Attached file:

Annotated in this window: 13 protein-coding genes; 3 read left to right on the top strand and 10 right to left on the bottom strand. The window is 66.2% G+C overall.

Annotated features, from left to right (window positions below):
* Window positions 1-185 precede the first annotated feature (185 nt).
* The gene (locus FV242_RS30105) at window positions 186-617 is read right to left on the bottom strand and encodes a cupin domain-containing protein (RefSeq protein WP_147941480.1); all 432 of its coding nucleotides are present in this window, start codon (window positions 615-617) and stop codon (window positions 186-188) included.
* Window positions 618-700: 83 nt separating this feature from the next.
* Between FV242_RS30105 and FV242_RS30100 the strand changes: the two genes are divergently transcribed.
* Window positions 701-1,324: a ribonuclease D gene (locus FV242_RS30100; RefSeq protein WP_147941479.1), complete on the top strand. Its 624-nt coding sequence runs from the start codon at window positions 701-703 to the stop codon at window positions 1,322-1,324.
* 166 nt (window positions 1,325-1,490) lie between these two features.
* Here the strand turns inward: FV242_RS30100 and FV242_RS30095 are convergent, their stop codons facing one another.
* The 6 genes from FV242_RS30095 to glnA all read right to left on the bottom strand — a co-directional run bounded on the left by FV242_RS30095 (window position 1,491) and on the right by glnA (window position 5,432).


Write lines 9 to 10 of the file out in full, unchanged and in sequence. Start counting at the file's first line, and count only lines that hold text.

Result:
* Here the strand turns inward: FV242_RS30100 and FV242_RS30095 are convergent, their stop codons facing one another.
* The 6 genes from FV242_RS30095 to glnA all read right to left on the bottom strand — a co-directional run bounded on the left by FV242_RS30095 (window position 1,491) and on the right by glnA (window position 5,432).